Euripides and the Poetics of Nostalgia (Google eBook)

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Cambridge University Press, Oct 16, 2006 - History
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Branded by critics from Aristophanes to Nietzsche as sophistic, iconoclastic, and sensationalistic, Euripides has long been held responsible for the demise of Greek tragedy. Despite this reputation, his drama has a fundamentally conservative character. It conveys nostalgia for an idealized age that still respected the gods and traditional codes of conduct. Using deconstructionist and feminist theory, this 2006 book investigates the theme of the lost voice of truth and justice in four Euripidean tragedies. The plays' unstable mix of longing for a transcendent voice of truth and skeptical analysis not only epitomizes the discursive practice of Euripides' era but also speaks to our postmodern condition. The book sheds light on the source of the playwright's tragic power and enduring appeal, revealing the surprising relevance of his works for our own day.
  

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Contents

1
33
him reciting the catalogue of ships and warriors that
36
In setting out the aims and purpose of his history
46
approximation of the truth than do poetic or romantic accounts
47
In Platos Phaedrus Socrates criticizes the use of the standard
48
Wrong Logic defends the practice of adultery by referring to
54
morals that would overtake the whole of the Hellenic world
56
2
71
True to his character Agamemnon offers a cautious politically
138
assures him that she still considers him a friend but
140
This trial scene provides yet another forum for Hecubas rhetorical
142
4
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the archetypal voice of truth in the ancient Greek world
147
representations of the gods both in art and in story
160
Would see your temples empty since you are
166
Xuthus
168

Hippolytus expressing the wish that he had possessed some indication
72
Greek poetry24 In this passage Phaedra seems to single out
81
Phaedras yearning for a clear distinction between signifiers
82
The house here works as a kind of just voice
84
that one should speak but those that have the power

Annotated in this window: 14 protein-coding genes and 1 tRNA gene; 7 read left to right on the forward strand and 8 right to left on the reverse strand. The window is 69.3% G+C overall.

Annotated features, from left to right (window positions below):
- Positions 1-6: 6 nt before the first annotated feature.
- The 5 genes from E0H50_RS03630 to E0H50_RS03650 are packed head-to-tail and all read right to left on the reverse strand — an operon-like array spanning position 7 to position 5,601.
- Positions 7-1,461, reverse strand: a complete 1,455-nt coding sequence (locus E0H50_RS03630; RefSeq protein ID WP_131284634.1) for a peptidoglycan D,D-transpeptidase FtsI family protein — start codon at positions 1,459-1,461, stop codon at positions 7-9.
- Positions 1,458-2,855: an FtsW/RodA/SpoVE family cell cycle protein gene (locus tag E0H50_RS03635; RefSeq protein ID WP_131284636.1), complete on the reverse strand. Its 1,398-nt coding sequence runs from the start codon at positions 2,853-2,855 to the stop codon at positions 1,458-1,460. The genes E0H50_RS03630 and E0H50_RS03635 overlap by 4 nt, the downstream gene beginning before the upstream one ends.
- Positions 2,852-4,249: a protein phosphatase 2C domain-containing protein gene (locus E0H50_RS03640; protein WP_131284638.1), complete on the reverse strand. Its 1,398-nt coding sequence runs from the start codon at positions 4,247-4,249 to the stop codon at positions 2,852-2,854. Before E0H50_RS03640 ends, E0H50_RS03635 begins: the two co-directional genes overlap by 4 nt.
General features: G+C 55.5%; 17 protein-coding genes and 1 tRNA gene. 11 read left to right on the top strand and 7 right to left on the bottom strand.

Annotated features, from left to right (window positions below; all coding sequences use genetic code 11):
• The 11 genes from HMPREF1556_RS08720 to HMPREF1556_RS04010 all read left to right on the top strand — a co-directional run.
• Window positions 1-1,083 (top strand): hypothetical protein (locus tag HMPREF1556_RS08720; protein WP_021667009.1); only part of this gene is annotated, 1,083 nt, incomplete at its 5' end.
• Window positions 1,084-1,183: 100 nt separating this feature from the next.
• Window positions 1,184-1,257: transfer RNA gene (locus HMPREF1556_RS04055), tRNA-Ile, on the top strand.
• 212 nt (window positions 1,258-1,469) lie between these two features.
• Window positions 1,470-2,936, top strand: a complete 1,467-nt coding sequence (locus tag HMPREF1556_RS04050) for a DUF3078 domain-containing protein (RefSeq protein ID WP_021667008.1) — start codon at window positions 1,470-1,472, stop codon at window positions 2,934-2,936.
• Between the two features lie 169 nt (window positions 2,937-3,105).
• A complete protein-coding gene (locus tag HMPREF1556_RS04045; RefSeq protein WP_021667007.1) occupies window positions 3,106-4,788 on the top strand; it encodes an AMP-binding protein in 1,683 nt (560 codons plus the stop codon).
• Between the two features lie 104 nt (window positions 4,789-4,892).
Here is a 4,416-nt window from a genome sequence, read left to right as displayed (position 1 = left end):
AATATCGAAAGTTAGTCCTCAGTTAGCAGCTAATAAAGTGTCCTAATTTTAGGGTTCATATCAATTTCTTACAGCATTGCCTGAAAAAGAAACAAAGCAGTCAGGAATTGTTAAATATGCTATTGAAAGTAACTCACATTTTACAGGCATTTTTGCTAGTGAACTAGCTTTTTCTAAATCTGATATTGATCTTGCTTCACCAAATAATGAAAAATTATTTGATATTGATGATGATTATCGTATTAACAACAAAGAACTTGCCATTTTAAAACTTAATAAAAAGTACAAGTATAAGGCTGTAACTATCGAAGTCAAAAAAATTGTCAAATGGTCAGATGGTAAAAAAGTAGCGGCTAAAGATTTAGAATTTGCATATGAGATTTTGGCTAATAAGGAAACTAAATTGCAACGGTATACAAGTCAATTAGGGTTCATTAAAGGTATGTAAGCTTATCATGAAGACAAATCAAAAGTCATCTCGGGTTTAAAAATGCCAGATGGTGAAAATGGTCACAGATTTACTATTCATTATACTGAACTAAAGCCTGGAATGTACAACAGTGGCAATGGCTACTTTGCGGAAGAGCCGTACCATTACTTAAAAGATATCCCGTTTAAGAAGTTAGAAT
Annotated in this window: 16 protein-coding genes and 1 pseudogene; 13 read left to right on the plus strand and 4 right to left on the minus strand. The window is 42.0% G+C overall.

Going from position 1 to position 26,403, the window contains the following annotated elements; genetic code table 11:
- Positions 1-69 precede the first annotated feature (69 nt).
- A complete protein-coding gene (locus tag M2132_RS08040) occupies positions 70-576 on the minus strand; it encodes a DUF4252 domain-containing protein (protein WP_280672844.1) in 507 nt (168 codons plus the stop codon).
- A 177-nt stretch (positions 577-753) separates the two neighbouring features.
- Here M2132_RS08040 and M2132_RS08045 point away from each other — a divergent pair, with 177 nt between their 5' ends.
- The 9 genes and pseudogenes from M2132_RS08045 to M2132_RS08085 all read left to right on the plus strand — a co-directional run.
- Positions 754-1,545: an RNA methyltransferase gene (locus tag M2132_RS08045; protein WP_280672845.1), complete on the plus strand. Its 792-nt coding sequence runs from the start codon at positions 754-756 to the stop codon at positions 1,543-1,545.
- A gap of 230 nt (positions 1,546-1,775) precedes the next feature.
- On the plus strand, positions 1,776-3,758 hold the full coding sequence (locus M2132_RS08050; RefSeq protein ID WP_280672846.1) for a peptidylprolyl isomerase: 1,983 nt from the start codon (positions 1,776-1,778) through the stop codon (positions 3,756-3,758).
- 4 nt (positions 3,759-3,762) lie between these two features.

85
by this deeprooted fundament of earth
89
3
104
1323 who convinced the Greeks that the honor of Achilles
118
Odysseus cold counsel is reminiscent of the sterile Athenian response
120
Even though Odysseus acknowledges that Hecuba saved his life
124
Agamemnon with a thousand tongues 840 using the range of
126
The chorus praise of Polyxena as noble both in birth
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as elsewhere in the Euripidean corpus the nostalgia for an
133
seem to recover the power of a lost voice of
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beauty of the goldenhaired Apollos appearance 8878 and music
171
even as they reveal themselves to be opposed to him
174
in Delphi Conversely Ion had referred to his mother as
175
signs given by Apollo a series that extends back
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Moreover Athena prophesies that Xuthus and Creusa will themselves
180
and Creusa praises the oracle for having restored her son
183
girl of Delphi 551 is a fabrication about which Xuthus
184
5
188
Helen again reveals her concern with her own image when
198
difference49 But a lowly portress disabuses him of this notion
205
underscores the sharp discrepancy between his kleos and what we
206
Menelaus retreats from the dizzying prospect of a doubled cosmos
207
question Who shall teach you better than your eyes?56 Menelaus
208

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Page 36 - Tell me now, you Muses who have your homes on Olympos, for you, who are goddesses, are there and you know all things, and we have heard only the rumour of it and know nothing.

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